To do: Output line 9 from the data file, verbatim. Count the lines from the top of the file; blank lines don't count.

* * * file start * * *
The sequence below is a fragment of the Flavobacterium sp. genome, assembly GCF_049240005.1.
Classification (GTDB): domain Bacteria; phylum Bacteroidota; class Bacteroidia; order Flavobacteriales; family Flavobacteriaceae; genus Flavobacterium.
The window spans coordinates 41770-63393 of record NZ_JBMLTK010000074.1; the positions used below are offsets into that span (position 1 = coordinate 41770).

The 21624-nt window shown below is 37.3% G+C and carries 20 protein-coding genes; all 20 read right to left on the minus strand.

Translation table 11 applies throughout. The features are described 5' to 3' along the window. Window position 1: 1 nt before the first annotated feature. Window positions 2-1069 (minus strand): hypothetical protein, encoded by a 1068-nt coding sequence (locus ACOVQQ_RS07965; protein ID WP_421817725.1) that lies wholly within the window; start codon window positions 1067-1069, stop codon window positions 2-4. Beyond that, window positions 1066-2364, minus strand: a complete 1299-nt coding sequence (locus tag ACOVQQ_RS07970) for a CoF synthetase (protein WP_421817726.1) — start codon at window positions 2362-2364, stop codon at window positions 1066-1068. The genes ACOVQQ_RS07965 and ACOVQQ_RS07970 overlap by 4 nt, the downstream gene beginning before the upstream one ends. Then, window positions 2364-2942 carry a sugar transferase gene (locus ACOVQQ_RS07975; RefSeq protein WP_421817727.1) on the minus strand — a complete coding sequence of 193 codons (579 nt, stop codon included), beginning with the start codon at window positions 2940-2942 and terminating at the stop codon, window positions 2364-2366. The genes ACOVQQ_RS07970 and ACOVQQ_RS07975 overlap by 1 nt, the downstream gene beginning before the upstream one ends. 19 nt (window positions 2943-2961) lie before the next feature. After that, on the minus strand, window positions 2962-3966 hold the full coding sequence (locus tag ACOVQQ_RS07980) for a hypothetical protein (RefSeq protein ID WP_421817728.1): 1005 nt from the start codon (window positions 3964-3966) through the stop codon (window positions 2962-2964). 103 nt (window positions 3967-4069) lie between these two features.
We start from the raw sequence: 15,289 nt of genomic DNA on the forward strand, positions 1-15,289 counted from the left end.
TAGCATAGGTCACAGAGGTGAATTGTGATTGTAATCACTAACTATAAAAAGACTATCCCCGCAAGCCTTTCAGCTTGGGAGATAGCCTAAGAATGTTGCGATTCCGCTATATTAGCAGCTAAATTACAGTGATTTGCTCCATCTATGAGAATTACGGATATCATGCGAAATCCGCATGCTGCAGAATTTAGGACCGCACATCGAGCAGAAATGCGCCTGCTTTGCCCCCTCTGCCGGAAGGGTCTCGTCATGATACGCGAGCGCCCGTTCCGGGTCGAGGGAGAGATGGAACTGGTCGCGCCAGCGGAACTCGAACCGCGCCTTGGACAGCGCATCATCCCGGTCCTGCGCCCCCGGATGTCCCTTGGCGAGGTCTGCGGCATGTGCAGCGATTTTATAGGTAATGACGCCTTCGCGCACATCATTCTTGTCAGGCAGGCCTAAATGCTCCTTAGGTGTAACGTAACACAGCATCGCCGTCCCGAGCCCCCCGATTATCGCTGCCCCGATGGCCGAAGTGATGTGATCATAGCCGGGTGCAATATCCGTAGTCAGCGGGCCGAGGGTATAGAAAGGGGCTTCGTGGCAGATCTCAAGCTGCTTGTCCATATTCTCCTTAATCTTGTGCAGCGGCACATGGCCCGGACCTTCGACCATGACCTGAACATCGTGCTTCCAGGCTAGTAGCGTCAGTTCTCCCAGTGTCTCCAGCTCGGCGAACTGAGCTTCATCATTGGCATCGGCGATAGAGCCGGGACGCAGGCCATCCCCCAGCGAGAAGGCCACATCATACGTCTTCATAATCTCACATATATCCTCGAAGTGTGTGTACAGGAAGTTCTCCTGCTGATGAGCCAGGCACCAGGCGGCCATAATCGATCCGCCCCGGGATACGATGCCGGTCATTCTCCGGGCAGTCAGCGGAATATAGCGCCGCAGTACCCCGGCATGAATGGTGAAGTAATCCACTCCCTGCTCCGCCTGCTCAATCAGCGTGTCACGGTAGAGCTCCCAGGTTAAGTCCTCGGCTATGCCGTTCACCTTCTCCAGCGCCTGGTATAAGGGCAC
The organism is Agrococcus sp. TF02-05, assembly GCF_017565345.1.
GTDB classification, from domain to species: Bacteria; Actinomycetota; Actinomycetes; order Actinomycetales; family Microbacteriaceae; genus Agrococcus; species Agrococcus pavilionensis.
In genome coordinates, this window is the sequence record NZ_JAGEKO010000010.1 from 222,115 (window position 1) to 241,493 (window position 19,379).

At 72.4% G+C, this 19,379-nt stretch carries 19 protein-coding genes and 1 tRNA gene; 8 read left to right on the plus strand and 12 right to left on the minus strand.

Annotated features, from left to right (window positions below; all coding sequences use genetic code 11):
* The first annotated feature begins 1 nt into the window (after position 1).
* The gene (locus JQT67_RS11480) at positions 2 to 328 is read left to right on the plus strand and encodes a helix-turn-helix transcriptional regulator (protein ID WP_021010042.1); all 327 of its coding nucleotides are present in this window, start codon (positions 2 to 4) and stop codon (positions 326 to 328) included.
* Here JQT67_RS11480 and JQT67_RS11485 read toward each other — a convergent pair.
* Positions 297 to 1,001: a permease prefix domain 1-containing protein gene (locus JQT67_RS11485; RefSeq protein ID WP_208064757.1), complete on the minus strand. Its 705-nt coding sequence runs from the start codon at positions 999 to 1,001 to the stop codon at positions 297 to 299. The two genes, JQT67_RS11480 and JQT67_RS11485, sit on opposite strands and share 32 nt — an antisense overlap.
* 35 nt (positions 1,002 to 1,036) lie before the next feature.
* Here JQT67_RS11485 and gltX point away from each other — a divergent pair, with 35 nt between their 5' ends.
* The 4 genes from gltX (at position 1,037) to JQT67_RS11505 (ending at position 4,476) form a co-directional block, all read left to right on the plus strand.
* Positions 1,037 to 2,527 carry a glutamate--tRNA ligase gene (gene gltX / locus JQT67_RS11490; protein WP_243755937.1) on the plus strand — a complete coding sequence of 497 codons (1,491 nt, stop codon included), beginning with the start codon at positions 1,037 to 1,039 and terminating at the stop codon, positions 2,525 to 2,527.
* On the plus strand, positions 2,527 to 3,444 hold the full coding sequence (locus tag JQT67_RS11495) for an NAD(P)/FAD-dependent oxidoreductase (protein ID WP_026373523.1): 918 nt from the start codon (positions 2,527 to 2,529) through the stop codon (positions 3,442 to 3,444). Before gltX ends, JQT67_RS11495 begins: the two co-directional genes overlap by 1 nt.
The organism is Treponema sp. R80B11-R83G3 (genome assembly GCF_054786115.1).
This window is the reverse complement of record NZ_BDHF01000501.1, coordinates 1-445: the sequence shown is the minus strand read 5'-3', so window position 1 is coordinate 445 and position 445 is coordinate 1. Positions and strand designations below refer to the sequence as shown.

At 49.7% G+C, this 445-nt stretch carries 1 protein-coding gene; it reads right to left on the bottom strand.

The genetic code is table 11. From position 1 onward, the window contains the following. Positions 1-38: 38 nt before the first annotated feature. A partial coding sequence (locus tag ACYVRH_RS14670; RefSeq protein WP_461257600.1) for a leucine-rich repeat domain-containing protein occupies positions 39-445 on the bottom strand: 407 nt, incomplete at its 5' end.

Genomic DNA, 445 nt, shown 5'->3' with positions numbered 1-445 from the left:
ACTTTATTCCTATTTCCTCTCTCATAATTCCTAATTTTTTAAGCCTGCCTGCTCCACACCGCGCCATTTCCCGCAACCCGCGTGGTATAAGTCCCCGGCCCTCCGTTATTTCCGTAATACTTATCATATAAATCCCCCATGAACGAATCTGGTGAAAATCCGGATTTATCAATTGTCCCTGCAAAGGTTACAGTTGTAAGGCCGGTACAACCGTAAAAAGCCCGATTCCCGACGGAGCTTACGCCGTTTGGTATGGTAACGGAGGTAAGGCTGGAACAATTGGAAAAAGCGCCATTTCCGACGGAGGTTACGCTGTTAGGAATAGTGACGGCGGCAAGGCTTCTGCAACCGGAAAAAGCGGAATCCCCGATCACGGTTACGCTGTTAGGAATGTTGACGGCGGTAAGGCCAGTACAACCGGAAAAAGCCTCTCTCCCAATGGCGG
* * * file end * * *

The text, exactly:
GTDB classification, from domain to species: Bacteria; Actinomycetota; Actinomycetes; order Actinomycetales; family Microbacteriaceae; genus Agrococcus; species Agrococcus pavilionensis.